Noam Scheiber

      It’s a Tuesday in mid-October 2005, and Kansas Senator Sam Brownback is chairing a meeting of a little-known but highly influential Senate group called the Values Action Team (VAT). Think of it as a PTA board for the vast right-wing conspiracy: The Concerned Women for America has a standing invitation, as do the Family Research Council, the U.S. Conference of Catholic Bishops, and the National Right to Life Committee. The activists sit around a conference table in the Capitol building and plot strategy on matters like broadcast decency, Internet gambling, and anti-abortion legislation.

      Typically, the group’s weekly meetings draw 50...

    • Newt Gingrich Cogito Ergo Sum Newt: The Thinker
      (pp. 199-216)
      Jason Zengerle

      Who’s that gray-haired guy in there with the monkeys and the Kennedy?”

      It’s a hot, humid summer afternoon at Providence’s Roger Williams Park Zoo, and a young woman is asking about the enthusiastic gentleman who, along with Rhode Island Representative Patrick Kennedy, is behind the glass wall feeding mealworms to the white-faced saki monkeys. Kennedy, who is only a couple of weeks removed from an embarrassing stint in drug rehab, has the sheepish look of a man who would rather be somewhere—anywhere—else. But his silver-haired companion is having the time of his life. Wearing a squinty-eyed smile, his...

    • Ron Paul The Surprising Relevance of Ron Paul: The Crank
      (pp. 217-224)
      Michael Crowley

      A star had just been born when, a day after the May Republican presidential debate in South Carolina, I met Texas Representative Ron Paul for lunch on Capitol Hill. The meeting had been scheduled for several days; but, as luck would have it, the previous night Paul had gone from an oddball obscurity to a major sensation in the political world when, answering a question about September 11, he seemed to suggest that the attacks were justified by an aggressive U.S. foreign policy in the Middle East. “They attack us because we’ve been over there. We’ve been bombing Iraq for...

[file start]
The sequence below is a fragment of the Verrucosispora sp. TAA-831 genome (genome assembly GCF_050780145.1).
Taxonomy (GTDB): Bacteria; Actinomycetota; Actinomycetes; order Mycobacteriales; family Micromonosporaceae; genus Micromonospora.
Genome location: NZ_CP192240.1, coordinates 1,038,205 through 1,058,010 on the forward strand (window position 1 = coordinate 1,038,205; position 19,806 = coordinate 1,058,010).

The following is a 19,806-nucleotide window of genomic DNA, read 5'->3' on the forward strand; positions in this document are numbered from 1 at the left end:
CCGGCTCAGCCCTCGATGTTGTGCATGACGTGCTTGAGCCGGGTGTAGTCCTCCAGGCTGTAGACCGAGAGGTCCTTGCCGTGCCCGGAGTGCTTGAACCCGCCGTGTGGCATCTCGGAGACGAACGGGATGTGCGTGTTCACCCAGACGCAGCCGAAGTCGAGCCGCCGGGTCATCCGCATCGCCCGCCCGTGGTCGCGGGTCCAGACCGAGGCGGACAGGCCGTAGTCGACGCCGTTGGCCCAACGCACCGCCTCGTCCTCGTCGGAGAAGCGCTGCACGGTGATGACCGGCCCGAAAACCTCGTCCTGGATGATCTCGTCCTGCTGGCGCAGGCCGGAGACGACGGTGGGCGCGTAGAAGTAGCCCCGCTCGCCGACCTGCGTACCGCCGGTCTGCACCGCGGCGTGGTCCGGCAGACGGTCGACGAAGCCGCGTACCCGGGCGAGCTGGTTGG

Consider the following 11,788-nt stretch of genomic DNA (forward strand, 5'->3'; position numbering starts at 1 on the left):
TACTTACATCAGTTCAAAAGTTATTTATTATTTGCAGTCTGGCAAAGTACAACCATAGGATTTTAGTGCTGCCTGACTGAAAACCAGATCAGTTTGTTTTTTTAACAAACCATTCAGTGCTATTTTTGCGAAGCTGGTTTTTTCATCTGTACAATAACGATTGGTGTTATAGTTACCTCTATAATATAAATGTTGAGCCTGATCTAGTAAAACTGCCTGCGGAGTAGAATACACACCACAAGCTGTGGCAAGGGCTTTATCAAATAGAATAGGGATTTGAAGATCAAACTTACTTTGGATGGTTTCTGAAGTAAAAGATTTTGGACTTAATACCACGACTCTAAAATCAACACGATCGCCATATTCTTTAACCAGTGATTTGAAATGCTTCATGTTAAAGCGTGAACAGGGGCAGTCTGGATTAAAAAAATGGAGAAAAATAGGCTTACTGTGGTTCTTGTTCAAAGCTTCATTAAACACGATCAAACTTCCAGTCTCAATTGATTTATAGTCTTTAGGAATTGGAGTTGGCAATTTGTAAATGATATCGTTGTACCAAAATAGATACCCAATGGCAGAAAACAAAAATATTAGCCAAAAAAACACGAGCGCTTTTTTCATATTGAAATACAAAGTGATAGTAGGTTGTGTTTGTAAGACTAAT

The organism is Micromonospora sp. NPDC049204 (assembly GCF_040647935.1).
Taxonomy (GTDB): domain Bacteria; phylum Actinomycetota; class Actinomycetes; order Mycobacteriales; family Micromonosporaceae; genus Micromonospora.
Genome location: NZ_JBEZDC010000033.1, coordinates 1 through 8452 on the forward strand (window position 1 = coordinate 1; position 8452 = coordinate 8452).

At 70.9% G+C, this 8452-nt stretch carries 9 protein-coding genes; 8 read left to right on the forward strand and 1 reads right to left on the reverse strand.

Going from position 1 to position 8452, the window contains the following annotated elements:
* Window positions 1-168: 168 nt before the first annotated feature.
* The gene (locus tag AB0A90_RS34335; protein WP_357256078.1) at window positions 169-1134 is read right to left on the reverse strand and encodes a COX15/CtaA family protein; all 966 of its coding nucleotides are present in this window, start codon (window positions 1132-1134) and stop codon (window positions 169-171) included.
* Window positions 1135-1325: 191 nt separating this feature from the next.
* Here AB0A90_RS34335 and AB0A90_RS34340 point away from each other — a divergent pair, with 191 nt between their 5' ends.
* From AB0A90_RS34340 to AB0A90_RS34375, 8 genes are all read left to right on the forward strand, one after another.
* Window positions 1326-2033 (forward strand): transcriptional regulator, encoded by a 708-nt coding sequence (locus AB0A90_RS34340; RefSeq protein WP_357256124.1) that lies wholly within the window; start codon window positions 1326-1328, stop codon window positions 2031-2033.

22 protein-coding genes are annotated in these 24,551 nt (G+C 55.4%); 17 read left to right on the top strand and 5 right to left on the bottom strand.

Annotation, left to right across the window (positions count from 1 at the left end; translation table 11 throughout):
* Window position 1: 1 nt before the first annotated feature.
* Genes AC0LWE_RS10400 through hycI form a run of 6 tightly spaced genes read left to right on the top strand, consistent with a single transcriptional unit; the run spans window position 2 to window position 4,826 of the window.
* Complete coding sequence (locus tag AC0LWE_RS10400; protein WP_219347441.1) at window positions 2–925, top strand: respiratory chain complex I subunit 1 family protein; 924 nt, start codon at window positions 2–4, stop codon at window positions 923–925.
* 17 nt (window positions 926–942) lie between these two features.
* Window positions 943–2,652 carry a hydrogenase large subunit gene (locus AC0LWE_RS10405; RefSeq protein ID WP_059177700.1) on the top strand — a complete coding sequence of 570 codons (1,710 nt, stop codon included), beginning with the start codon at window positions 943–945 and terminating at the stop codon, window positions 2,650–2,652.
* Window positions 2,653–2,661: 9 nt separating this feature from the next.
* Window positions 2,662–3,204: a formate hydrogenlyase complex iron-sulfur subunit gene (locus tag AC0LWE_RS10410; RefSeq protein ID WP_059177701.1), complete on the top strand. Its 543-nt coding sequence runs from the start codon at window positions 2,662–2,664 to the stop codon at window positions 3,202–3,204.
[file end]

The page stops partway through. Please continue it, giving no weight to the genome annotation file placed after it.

• Chuck Hagel The Unmooring of Chuck Hagel: Look Back in Anger
      (pp. 225-242)
      John B. Judis

      What distinguishes the politician from the political agitator is a lively concern for his own job security. Politicians sometimes say what they believe, but they don’t usually say things that might jeopardize their political future. Until recently, Chuck Hagel was a consummate politician, and a successful one at that. He defeated a popular sitting governor in his first Senate race in 1996 and won reelection, in 2002, with 83 percent of the vote. While he occasionally strayed from the GOP fold on foreign policy—an ardent internationalist, he had criticized both the Iraq war and neoconservatism generally—his credentials as...

  7. The Creeping Realignment: The Parties and the Presidency in 2008
    (pp. 243-266)
    John B. Judis

    Every presidential election has its peculiarities, but the 2008 edition is shaping up to be more unusual than most. Two of the leading candidates in the race for the Democratic nomination are an African American and a woman. African Americans and women have run before but were never in a position to win a major party nomination. On the Republican side, three of the leading candidates for the nomination made their reputation as moderates in a party that, since 1980, has been thoroughly dominated by conservatives. The most reliable conservatives, such as Kansas Senator Sam Brownback and former Arkansas Governor...

  8. Coda: Warner and the Agony of Running for President
    (pp. 267-272)
    Ryan Lizza

    Mark Warner and I had each had a couple of cocktails. They say up in the air one drink feels like two, and so things were, as Warner would later remind me the day he announced he wasn’t running for president, “a little foggy.” We were aboard a campaign donor’s jet, flying back to Virginia after two intense days of New Hampshire politics. Democrats who show up to listen to presidential hopefuls stump in the dead of August two years before the election are a tough crowd. And Warner’s pitch, earnest and wonky—“We’ve fallen to sixteenth in the world...

  9. Appendix: Where They Stand
    (pp. 273-292)